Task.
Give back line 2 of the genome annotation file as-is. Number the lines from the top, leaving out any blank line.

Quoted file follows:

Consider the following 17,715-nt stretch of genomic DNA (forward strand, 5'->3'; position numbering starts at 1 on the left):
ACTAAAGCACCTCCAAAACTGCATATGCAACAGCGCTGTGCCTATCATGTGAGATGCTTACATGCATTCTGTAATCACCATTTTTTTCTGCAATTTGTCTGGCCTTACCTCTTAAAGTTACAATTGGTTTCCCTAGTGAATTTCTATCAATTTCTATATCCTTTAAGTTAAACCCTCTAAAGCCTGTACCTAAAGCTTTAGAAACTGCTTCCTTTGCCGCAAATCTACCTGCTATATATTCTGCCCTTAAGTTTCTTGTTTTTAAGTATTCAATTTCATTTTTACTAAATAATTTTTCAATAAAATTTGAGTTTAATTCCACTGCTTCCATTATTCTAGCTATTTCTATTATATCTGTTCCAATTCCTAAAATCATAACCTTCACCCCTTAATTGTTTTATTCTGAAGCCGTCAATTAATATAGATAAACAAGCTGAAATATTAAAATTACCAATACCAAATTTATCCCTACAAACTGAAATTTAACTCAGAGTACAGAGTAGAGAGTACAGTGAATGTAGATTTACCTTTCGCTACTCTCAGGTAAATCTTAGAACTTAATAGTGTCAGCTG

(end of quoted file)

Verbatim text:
ACTAAAGCACCTCCAAAACTGCATATGCAACAGCGCTGTGCCTATCATGTGAGATGCTTACATGCATTCTGTAATCACCATTTTTTTCTGCAATTTGTCTGGCCTTACCTCTTAAAGTTACAATTGGTTTCCCTAGTGAATTTCTATCAATTTCTATATCCTTTAAGTTAAACCCTCTAAAGCCTGTACCTAAAGCTTTAGAAACTGCTTCCTTTGCCGCAAATCTACCTGCTATATATTCTGCCCTTAAGTTTCTTGTTTTTAAGTATTCAATTTCATTTTTACTAAATAATTTTTCAATAAAATTTGAGTTTAATTCCACTGCTTCCATTATTCTAGCTATTTCTATTATATCTGTTCCAATTCCTAAAATCATAACCTTCACCCCTTAATTGTTTTATTCTGAAGCCGTCAATTAATATAGATAAACAAGCTGAAATATTAAAATTACCAATACCAAATTTATCCCTACAAACTGAAATTTAACTCAGAGTACAGAGTAGAGAGTACAGTGAATGTAGATTTACCTTTCGCTACTCTCAGGTAAATCTTAGAACTTAATAGTGTCAGCTG